A Texas dad said to Fox News that the Lone Star State is taking a positive step towards protecting children from sexually explicit material without parental consent.
Juan Saldivar told Fox News that the state of Texas is trying to moderate content in order to keep children safe. “Make sure it’s appropriate for their age, their maturity level, and the educational requirements that they are trying to meet.”
TEXAS DAD SUPPORTS REGULATION OF BOOKS IN SCHOOLS SO AS TO ‘PROTECT KIDS: JUAN SALDIVAR
The Republican governor of Texas is about to sign a bill. Greg Abbott would have to sign the bill for it to become law. It would establish new standards for sexually explicit books in both public and charter schools across Texas. The bill defines sexually explicit materials as any content, including illustrations, audio or descriptions of sexual conduct that is not part of the school curriculum.
Saldivar explained that certain products are not intended for children. This is because they are either too young to understand or haven’t developed enough to consent.
The Lone Star State father told Fox News that he would be angry if his daughter, 12, was exposed to sexually explicit content without his consent.
Saldivar gave an example: “I would not take my child to an R-rated film.” The choice is really up to the parents.
The bill’s vague standard could lead to unfair bans of books, according to critics. Saldivar and other supporters have said that the law will eliminate inappropriate content for children while giving parents the freedom to decide what they want to allow their kids to access on their own schedule.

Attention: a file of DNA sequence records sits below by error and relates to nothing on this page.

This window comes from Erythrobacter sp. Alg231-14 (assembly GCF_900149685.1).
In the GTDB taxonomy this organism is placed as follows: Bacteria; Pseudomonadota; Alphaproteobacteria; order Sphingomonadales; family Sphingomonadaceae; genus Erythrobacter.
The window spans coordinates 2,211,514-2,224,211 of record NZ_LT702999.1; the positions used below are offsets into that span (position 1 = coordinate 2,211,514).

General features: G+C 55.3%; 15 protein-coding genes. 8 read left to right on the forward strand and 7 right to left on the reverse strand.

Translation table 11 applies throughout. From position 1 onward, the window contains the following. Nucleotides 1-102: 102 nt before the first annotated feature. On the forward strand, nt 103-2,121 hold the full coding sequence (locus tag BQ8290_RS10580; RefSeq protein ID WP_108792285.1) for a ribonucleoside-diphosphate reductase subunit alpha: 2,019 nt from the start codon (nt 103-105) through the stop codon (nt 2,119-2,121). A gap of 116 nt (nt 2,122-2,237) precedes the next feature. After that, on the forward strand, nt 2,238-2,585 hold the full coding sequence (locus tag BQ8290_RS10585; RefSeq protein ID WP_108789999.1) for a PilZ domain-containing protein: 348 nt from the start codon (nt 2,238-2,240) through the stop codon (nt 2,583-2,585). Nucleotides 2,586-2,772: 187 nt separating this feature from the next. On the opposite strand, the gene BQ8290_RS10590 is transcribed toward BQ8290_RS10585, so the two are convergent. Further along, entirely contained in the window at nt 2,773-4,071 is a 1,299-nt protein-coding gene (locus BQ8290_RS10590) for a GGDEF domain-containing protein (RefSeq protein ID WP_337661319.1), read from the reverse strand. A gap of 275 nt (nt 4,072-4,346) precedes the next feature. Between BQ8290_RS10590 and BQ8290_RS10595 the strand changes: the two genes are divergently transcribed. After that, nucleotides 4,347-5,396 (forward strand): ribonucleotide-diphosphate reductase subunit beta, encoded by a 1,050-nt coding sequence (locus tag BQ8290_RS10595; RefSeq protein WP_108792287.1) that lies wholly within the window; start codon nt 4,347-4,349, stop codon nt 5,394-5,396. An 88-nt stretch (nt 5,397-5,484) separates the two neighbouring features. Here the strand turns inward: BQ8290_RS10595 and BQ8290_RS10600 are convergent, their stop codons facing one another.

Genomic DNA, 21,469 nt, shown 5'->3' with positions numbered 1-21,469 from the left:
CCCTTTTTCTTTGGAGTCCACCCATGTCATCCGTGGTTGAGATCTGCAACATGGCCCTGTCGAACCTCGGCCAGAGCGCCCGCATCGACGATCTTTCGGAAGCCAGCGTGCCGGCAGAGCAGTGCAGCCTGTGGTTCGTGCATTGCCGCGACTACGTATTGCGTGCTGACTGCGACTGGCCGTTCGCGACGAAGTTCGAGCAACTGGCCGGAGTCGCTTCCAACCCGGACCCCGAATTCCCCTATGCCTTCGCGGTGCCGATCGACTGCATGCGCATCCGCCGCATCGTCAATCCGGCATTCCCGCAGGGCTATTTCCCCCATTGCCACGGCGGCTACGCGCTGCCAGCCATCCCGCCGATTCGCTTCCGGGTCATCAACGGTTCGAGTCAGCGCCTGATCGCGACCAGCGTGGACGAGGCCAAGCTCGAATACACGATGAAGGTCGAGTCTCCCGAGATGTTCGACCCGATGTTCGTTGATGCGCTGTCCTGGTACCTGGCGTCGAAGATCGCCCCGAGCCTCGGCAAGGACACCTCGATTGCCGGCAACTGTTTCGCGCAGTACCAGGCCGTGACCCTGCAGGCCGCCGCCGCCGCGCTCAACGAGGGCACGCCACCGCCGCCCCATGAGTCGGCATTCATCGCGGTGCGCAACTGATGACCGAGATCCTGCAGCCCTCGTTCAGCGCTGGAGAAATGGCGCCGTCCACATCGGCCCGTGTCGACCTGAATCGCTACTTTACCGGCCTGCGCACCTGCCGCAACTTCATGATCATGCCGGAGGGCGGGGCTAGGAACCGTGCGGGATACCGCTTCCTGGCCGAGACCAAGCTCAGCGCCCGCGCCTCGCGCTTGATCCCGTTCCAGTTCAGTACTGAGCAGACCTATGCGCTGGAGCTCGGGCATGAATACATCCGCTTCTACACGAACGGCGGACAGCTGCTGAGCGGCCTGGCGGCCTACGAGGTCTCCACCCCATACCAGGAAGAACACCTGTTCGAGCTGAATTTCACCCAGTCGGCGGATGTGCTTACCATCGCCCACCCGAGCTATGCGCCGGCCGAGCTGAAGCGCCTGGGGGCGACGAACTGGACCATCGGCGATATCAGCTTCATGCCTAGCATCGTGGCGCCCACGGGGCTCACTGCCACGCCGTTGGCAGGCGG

Saldivar, speaking of the LGBTQ community, said: “I do not think that they are being targeted in any way.” Saldivar said that you can still access those things but in a more appropriate place.
If the bill passes, school book sellers in the state would be able to assign a rating based on the sexual content of the books, but only if they are aligned with a school’s curriculum. They could also give a “sexually explicit rating” for textbooks that were deemed offensive, and not related to the required curriculum.
Book bans could be reversed by state officials if they review the ratings.
Saldivar: “I believe that defining the sexually-explicit nature of these materials, is important.” It’s crucial to protect children.
For example, the book “Gender Queer,” was ranked No. According to the American Library Association, the book “Gender Queer” was ranked No. 1 for the second consecutive year on the list of most challenged books. The father of a Maine boy who checked out a controversial book called “Gender Queer”, which contained a scene about oral sex, told Fox News that he does not support book banning but believes graphic sexual content in schools should be removed. The dad’s son, aged 11, was also given books with sexual content.
The father from Maine told Fox News that there was no reason to do this, particularly as a tax payer in the community. “I pay for these books to sit on the shelves and it blows my mind.”
The Texas Senate passed the bill on Tuesday with a vote of 19-12. The bill is now awaiting the signature of the governor.
Saldivar stated, “I fully support the Texas Legislature and I hope Governor Abbott signs this bill.”
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